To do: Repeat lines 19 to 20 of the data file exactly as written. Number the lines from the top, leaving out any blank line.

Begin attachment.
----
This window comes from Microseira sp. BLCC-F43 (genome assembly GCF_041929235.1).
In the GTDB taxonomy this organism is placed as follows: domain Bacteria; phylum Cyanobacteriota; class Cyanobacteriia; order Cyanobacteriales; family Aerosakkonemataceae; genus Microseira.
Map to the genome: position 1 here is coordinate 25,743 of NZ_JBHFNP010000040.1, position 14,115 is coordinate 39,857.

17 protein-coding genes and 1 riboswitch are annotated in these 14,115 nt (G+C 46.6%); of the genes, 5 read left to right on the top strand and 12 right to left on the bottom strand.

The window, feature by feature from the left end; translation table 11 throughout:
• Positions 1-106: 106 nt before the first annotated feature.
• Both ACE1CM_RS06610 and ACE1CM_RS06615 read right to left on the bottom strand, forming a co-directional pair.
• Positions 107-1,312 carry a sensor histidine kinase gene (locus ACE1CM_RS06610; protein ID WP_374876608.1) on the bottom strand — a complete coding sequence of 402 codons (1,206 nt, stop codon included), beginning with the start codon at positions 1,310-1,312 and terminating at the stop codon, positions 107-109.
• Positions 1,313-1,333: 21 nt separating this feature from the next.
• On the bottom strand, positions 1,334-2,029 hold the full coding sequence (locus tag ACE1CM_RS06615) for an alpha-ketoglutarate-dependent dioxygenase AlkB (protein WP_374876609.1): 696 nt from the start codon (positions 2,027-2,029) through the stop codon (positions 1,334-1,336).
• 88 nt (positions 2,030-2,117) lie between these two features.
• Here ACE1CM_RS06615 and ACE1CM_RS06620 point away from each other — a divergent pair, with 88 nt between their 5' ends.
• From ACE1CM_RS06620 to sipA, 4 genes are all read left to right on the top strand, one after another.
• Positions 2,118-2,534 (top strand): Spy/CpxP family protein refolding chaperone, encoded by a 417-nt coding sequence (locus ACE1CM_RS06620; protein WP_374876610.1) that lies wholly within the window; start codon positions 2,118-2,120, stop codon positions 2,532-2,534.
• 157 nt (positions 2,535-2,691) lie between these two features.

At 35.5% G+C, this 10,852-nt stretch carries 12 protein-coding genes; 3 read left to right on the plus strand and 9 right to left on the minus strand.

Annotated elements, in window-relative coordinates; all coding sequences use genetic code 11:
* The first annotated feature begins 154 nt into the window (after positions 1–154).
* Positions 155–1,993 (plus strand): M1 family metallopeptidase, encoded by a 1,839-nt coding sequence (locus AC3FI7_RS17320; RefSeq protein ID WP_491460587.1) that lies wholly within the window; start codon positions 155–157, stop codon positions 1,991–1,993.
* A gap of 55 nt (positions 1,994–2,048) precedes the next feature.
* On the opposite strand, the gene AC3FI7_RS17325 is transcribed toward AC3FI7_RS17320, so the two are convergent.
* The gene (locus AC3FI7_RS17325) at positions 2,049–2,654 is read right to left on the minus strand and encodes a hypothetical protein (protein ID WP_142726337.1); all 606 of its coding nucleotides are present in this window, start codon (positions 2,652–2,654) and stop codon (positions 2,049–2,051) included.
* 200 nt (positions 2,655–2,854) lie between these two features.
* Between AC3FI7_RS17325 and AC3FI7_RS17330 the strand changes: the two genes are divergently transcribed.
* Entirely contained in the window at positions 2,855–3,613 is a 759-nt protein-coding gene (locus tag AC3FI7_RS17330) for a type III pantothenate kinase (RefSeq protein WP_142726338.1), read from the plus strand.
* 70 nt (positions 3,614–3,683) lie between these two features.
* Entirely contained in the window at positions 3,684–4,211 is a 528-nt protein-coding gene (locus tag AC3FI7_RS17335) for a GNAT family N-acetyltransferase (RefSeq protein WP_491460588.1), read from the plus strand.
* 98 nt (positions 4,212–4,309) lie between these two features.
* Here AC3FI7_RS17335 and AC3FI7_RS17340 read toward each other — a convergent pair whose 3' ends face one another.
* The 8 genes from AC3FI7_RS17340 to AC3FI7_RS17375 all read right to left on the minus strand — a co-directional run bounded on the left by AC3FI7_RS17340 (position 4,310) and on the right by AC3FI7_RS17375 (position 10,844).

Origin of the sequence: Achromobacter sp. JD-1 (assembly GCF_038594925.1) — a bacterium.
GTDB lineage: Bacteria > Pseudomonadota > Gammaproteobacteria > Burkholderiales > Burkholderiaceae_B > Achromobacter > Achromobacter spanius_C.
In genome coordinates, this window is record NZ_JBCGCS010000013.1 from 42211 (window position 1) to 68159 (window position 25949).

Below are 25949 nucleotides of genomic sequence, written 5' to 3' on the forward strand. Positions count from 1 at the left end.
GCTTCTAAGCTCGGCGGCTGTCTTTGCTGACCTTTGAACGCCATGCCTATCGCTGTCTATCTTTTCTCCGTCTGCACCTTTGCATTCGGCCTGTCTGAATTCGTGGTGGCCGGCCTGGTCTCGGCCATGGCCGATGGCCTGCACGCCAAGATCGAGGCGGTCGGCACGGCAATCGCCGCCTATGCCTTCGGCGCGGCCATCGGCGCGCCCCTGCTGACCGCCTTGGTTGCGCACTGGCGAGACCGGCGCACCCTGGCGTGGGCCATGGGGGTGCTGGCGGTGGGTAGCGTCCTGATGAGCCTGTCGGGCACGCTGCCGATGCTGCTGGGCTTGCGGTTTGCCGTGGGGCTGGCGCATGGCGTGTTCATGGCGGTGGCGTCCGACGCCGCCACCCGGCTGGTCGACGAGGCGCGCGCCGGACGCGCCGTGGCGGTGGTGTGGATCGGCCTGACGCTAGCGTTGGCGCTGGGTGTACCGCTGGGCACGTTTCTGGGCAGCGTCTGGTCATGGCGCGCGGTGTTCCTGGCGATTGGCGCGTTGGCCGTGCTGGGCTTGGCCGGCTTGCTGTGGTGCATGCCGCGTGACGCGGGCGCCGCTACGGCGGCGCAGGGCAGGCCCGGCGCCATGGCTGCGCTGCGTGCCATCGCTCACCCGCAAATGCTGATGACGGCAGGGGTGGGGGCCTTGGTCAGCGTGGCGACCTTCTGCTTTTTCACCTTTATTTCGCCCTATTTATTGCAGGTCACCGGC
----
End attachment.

* Positions 155–1,993 (plus strand): M1 family metallopeptidase, encoded by a 1,839-nt coding sequence (locus AC3FI7_RS17320; RefSeq protein ID WP_491460587.1) that lies wholly within the window; start codon positions 155–157, stop codon positions 1,991–1,993.
* A gap of 55 nt (positions 1,994–2,048) precedes the next feature.